Honoring decades of hard work
There is a special quality to the gardens at 164 Sixth St., the Ashland Garden Club’s Garden of the Month for May. It’s not just that children are so welcome and comfortable here and that plants seem always to be blooming, but that they are such interesting combinations of plants and hardscape. This is Karen Loop’s garden, where she has lived for 25 years, raised her two children — now adults — and has run a preschool, Sunflower Cottage, for 18 years.
Over the years, Karen planted everything on the property except the street tree, and created every pathway, planting bed, deck and fence. Ten truckloads of soil were brought in. She collects heart-shaped stones that are displayed throughout. With both help and hindrance from young children, Karen maintains the garden with three-to-four hours a week of work, on average. The bare spot on the right side of the front yard is destined to be a tiny patio when Karen has recovered from a back injury.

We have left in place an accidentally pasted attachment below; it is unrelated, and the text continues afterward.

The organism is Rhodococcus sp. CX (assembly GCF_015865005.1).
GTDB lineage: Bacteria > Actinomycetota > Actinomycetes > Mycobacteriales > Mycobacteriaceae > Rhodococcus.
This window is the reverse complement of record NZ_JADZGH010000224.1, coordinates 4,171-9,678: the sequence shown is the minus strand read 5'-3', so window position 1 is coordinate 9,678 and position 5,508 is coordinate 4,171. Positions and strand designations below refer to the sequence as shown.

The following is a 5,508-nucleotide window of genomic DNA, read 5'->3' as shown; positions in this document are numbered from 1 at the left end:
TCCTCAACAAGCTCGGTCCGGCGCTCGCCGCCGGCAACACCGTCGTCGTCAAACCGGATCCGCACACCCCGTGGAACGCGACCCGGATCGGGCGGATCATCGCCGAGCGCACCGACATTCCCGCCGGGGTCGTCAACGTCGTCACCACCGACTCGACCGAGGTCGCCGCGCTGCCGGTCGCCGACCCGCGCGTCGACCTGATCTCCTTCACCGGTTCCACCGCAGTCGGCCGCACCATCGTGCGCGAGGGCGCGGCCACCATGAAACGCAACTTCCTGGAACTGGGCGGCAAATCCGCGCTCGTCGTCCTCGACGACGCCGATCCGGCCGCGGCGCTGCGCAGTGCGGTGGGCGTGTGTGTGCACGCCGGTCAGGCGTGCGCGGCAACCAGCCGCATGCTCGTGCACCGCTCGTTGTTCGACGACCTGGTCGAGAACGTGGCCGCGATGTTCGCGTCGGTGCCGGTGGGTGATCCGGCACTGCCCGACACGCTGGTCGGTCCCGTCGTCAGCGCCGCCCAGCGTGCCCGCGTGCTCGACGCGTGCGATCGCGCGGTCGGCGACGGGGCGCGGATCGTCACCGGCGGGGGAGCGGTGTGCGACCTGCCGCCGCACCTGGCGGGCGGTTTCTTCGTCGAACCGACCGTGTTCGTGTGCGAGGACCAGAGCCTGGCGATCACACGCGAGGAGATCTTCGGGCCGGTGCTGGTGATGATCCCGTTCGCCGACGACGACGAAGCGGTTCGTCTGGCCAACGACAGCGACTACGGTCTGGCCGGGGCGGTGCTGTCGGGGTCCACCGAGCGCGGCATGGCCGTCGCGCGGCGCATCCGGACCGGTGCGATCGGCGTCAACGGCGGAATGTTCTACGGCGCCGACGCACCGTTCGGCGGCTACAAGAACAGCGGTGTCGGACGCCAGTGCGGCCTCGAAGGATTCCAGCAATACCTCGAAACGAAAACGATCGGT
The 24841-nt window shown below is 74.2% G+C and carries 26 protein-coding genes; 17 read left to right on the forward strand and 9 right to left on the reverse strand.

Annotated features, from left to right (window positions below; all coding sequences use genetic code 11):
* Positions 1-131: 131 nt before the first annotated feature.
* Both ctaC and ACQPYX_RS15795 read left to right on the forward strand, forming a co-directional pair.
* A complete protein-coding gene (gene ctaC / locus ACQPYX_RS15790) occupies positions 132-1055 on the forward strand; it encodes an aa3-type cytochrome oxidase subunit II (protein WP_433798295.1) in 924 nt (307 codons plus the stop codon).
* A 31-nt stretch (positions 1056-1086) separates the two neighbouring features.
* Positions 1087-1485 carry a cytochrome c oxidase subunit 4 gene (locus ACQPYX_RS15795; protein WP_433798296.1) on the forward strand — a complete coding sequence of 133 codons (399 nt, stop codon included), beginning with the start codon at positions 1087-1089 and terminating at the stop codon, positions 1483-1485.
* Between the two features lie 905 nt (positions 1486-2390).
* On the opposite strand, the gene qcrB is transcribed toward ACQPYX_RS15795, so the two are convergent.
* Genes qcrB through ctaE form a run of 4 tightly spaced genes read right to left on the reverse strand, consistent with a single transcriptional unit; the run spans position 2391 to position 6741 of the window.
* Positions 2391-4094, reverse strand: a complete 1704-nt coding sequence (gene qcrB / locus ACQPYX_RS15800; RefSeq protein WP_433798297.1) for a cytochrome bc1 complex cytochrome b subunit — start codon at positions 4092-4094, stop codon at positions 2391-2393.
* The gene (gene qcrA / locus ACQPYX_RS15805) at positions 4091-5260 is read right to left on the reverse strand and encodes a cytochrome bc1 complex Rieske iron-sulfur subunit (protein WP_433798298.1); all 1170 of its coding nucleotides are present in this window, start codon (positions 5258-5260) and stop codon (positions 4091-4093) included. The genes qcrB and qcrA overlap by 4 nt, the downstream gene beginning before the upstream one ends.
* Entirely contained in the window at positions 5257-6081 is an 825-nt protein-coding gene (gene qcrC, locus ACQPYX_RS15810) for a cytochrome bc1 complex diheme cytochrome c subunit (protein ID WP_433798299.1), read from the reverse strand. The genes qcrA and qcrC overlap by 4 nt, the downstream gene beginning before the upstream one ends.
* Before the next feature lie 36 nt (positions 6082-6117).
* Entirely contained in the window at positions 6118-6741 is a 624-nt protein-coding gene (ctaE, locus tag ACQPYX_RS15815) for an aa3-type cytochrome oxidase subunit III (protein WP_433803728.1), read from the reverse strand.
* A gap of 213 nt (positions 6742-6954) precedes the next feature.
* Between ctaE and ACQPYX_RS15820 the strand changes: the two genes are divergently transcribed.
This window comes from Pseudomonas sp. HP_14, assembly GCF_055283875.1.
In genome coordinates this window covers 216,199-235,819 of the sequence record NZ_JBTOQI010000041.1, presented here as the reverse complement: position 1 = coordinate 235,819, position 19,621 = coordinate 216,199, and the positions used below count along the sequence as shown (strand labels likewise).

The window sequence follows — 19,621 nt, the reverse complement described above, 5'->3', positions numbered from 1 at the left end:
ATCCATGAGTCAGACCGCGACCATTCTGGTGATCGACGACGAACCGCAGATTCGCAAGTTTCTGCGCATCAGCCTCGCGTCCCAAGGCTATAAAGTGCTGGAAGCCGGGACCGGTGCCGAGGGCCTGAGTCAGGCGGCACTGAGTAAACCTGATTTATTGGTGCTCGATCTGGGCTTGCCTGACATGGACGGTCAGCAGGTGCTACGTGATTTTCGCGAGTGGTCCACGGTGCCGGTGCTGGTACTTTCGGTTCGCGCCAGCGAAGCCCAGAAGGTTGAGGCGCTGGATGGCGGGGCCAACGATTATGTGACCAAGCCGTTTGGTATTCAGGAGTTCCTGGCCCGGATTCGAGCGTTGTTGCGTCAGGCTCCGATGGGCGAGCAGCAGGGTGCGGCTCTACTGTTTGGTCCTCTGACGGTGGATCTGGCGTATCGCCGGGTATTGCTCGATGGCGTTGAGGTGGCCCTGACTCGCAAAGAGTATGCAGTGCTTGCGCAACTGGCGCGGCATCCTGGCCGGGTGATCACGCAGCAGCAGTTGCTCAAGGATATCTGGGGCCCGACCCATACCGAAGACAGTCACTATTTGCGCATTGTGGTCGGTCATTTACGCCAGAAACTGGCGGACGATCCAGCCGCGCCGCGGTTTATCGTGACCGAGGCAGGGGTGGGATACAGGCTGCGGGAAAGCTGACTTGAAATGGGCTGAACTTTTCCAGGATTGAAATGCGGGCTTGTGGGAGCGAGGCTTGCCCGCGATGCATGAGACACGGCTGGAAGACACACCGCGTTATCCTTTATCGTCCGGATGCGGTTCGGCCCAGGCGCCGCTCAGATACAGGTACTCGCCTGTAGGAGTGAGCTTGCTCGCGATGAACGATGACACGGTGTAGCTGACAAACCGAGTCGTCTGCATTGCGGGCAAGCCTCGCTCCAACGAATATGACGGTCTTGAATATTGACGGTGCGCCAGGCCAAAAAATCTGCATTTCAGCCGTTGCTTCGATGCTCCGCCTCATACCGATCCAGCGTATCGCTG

This is a magical space where children are encouraged to explore. Right now, the dogwoods are in bloom, along with redbud, daphne, lilac and viburnum. Among Karen’s favorite plants are peonies, feverfew and foxglove. Camellias, Rose of Sharon, pieris, hellebore, hydrangea and rhododendrons abound. There are beds for vegetables, blueberries and raspberries toward the back, and play equipment is in its own area.
The Ashland Garden Club has been selecting Gardens of the Month, from April through September, since 2000. Nominations are gratefully received at email@example.com. Check out the Club’s website at ashlandorgardenclub.wordpress.com or come to the meetings at 12:30 p.m. on the first Monday of the month, October through May, at Pioneer Hall on Winburn Way.
Ruth Sloan is a member of the Ashland Garden Club.